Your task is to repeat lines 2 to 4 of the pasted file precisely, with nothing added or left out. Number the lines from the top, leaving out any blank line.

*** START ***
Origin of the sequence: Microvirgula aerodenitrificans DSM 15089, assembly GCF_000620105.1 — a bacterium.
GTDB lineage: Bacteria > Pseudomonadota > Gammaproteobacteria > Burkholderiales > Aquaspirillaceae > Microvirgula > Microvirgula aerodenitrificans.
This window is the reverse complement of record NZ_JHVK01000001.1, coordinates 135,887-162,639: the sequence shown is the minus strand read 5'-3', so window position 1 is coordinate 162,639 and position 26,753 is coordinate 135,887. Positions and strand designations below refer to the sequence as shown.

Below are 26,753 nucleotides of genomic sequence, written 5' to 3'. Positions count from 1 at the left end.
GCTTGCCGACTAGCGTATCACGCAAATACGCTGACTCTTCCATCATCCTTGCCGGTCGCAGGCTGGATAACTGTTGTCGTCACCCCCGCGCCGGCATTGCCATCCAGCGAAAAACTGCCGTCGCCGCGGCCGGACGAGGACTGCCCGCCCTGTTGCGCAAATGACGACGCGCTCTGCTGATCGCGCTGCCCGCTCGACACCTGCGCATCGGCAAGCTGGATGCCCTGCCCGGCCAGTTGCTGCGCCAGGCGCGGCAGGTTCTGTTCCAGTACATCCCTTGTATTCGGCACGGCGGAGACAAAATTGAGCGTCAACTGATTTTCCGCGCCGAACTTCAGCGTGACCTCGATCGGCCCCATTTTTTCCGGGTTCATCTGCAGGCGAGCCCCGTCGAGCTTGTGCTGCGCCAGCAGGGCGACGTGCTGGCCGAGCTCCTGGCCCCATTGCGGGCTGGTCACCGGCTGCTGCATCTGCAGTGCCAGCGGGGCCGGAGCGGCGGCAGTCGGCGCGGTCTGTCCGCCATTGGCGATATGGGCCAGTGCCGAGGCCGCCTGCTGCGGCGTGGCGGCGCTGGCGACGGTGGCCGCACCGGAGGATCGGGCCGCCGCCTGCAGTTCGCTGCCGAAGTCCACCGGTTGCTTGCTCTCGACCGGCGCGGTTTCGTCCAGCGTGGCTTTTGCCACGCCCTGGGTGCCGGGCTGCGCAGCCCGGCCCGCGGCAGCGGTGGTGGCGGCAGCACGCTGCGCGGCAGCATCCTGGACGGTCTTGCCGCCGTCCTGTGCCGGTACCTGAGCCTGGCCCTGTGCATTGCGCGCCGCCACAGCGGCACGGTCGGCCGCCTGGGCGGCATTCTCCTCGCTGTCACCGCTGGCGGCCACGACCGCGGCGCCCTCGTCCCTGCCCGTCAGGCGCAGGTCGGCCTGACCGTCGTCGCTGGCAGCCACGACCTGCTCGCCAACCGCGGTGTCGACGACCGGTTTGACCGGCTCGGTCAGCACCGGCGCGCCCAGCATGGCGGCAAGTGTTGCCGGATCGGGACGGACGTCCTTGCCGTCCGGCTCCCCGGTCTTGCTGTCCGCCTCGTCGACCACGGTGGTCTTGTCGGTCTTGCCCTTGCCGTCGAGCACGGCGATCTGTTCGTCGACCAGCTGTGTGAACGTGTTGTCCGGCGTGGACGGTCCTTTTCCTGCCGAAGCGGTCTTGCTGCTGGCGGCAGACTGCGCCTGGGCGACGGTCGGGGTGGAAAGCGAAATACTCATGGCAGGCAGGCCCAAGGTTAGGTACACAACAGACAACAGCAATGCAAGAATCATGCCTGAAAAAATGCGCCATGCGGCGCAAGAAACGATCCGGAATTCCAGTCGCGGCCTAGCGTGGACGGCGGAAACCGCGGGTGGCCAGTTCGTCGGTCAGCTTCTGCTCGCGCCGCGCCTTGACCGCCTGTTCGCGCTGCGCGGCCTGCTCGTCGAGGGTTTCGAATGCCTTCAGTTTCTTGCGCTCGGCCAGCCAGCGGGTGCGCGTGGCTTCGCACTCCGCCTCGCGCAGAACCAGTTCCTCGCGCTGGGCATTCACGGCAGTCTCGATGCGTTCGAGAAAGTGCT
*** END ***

GTDB lineage: Bacteria > Pseudomonadota > Gammaproteobacteria > Burkholderiales > Aquaspirillaceae > Microvirgula > Microvirgula aerodenitrificans.
This window is the reverse complement of record NZ_JHVK01000001.1, coordinates 135,887-162,639: the sequence shown is the minus strand read 5'-3', so window position 1 is coordinate 162,639 and position 26,753 is coordinate 135,887. Positions and strand designations below refer to the sequence as shown.

Below are 26,753 nucleotides of genomic sequence, written 5' to 3'. Positions count from 1 at the left end.